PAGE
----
The case is Independence Collection LLC v. Madani, 6:13-cv-01397-MC, U.S. District Court, District of Oregon (Eugene).

Judge Refuses to Hear Curb Records’ Case Against Tim McGraw

A copyright dispute between Nashville, Tennessee-based Curb Records Inc. and country-music singer Tim McGraw was closed down by a federal judge in Tennessee.

Curb sued McGraw for copyright infringement in federal court in Nashville in April, related to master recordings the singer delivered to a new label, Big Machine Records LLC.

McGraw recorded these in a time period covered by a contract to Curb, the company said in its complaint, alleging that it was the rightful owner of the copyrights.

Curb had also sued McGraw in state court, alleging that the singer had violated his contract.

U.S. District Judge William J. Haynes Jr. ordered the case closed, saying he couldn’t address the copyright-infringement case until the copyright ownership issues are finally resolved by the state courts.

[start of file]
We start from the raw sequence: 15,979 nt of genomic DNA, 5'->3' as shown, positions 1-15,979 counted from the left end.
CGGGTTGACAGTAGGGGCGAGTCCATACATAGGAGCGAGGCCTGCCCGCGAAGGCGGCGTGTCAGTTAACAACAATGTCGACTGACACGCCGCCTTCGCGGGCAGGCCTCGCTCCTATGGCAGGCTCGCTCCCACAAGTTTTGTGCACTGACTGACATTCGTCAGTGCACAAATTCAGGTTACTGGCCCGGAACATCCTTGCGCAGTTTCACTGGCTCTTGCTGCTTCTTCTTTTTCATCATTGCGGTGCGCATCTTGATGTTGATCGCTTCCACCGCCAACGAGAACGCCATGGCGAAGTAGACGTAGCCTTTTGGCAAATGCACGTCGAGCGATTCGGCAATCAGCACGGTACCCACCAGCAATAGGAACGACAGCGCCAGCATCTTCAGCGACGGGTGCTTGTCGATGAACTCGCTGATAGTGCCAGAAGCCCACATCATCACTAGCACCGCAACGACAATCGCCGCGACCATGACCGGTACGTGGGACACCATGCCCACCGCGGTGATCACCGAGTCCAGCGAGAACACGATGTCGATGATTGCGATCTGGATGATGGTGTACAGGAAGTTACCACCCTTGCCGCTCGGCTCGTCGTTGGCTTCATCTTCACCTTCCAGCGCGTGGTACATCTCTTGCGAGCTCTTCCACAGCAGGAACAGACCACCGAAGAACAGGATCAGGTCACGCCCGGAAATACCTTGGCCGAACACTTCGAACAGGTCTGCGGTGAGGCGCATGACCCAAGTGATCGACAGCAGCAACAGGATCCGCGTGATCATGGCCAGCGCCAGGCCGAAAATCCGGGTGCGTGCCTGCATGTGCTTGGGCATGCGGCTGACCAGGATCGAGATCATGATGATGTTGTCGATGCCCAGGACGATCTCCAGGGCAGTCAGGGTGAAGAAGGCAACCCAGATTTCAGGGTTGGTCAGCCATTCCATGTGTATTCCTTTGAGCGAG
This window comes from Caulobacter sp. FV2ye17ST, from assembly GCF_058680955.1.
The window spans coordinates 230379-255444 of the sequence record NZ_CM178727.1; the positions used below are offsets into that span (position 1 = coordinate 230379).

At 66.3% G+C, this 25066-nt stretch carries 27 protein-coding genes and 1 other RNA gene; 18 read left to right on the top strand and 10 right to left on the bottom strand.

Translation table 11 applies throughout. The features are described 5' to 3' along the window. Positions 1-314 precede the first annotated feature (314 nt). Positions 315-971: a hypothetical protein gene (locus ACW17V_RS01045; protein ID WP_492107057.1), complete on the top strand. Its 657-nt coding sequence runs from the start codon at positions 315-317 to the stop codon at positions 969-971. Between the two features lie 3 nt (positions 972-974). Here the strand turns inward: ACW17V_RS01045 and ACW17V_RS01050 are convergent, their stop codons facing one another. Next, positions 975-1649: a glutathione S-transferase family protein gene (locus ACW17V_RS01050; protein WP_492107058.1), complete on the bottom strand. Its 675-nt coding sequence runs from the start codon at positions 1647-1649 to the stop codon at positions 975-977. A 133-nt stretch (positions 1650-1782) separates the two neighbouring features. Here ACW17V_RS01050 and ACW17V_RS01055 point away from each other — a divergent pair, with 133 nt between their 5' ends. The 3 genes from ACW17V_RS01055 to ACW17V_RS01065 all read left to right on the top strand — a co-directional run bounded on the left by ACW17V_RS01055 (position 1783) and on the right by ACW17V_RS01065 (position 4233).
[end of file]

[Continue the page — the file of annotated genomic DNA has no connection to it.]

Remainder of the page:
In his ruling he said that any party to the litigation could file a motion to reopen the case after the state courts make their final ruling.

He noted that the Tennessee Court of Appeals had already denied Curb’s request to bar McGraw’s recording new content. That court found the request inappropriate, giving the label “the ability to keep McGraw from moving forward with his recording career.” That court refused to reverse a lower-court ruling permitting McGraw to go ahead and record new content.

The federal case is Curb Records Inc. v. McGraw, 3:13-cv-00399, U.S. District Court, Middle District of Tennessee (Nashville).

For more copyright news, click here.

Trade Secrets/Industrial Espionage

Telekom Malaysia Says It’s Still Probing Espionage Claim

Telekom Malaysia Bhd is continuing its investigation into an alleged industrial espionage incident involving an employee of one of its multinational partner companies, the Malay Mail Online reported.

The incident involved a visit a group of Telekom Malaysia employees made to the overseas facility of a European partner company, according to Malay Mail Online.

The partner company employee allegedly joined the group of Telekom Malaysia employees on this visit, thus obtaining access to facilities belonging to a competitor, Malay Mail Online reported.

Although Telekom Malaysia declined to identify either of the two rival partner companies, Malay Mail reported that both are bidding to provide infrastructure for the Malaysian company’s 4G Long Term Evolution technology aimed at providing high speed mobile broadband.